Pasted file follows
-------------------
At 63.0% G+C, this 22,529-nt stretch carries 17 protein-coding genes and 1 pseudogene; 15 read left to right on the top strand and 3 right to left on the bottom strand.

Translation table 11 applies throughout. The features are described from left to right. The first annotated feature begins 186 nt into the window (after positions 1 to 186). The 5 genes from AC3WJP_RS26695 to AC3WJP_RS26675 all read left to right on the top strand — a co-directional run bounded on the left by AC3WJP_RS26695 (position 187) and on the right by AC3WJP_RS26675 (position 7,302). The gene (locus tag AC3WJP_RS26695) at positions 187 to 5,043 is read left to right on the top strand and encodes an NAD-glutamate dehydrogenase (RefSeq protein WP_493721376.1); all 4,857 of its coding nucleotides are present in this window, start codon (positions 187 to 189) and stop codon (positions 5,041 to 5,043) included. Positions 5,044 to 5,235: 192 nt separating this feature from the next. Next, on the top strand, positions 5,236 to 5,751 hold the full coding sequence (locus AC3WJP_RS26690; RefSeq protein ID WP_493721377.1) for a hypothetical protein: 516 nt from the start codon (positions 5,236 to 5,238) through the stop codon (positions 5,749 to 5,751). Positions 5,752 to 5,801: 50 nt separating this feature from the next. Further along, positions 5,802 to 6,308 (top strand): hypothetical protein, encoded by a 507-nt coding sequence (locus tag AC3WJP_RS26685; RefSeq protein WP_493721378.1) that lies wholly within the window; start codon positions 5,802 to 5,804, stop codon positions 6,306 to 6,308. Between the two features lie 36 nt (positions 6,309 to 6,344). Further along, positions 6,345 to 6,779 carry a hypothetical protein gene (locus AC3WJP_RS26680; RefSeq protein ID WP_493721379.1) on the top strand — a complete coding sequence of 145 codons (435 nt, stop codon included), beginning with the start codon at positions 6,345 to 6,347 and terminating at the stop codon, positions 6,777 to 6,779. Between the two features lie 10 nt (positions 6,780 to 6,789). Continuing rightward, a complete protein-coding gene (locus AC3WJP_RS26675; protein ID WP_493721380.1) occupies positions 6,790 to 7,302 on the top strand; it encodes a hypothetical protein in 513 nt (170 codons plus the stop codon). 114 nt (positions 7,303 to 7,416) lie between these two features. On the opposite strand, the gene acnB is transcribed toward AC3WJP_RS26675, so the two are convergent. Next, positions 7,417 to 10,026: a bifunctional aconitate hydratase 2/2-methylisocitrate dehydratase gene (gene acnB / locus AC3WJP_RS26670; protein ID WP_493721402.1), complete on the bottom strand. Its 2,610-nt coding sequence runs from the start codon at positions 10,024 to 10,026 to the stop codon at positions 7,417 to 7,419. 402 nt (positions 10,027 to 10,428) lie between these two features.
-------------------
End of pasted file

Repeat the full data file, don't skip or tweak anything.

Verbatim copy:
At 63.0% G+C, this 22,529-nt stretch carries 17 protein-coding genes and 1 pseudogene; 15 read left to right on the top strand and 3 right to left on the bottom strand.

Translation table 11 applies throughout. The features are described from left to right. The first annotated feature begins 186 nt into the window (after positions 1 to 186). The 5 genes from AC3WJP_RS26695 to AC3WJP_RS26675 all read left to right on the top strand — a co-directional run bounded on the left by AC3WJP_RS26695 (position 187) and on the right by AC3WJP_RS26675 (position 7,302). The gene (locus tag AC3WJP_RS26695) at positions 187 to 5,043 is read left to right on the top strand and encodes an NAD-glutamate dehydrogenase (RefSeq protein WP_493721376.1); all 4,857 of its coding nucleotides are present in this window, start codon (positions 187 to 189) and stop codon (positions 5,041 to 5,043) included. Positions 5,044 to 5,235: 192 nt separating this feature from the next. Next, on the top strand, positions 5,236 to 5,751 hold the full coding sequence (locus AC3WJP_RS26690; RefSeq protein ID WP_493721377.1) for a hypothetical protein: 516 nt from the start codon (positions 5,236 to 5,238) through the stop codon (positions 5,749 to 5,751). Positions 5,752 to 5,801: 50 nt separating this feature from the next. Further along, positions 5,802 to 6,308 (top strand): hypothetical protein, encoded by a 507-nt coding sequence (locus tag AC3WJP_RS26685; RefSeq protein WP_493721378.1) that lies wholly within the window; start codon positions 5,802 to 5,804, stop codon positions 6,306 to 6,308. Between the two features lie 36 nt (positions 6,309 to 6,344). Further along, positions 6,345 to 6,779 carry a hypothetical protein gene (locus AC3WJP_RS26680; RefSeq protein ID WP_493721379.1) on the top strand — a complete coding sequence of 145 codons (435 nt, stop codon included), beginning with the start codon at positions 6,345 to 6,347 and terminating at the stop codon, positions 6,777 to 6,779. Between the two features lie 10 nt (positions 6,780 to 6,789). Continuing rightward, a complete protein-coding gene (locus AC3WJP_RS26675; protein ID WP_493721380.1) occupies positions 6,790 to 7,302 on the top strand; it encodes a hypothetical protein in 513 nt (170 codons plus the stop codon). 114 nt (positions 7,303 to 7,416) lie between these two features. On the opposite strand, the gene acnB is transcribed toward AC3WJP_RS26675, so the two are convergent. Next, positions 7,417 to 10,026: a bifunctional aconitate hydratase 2/2-methylisocitrate dehydratase gene (gene acnB / locus AC3WJP_RS26670; protein ID WP_493721402.1), complete on the bottom strand. Its 2,610-nt coding sequence runs from the start codon at positions 10,024 to 10,026 to the stop codon at positions 7,417 to 7,419. 402 nt (positions 10,027 to 10,428) lie between these two features.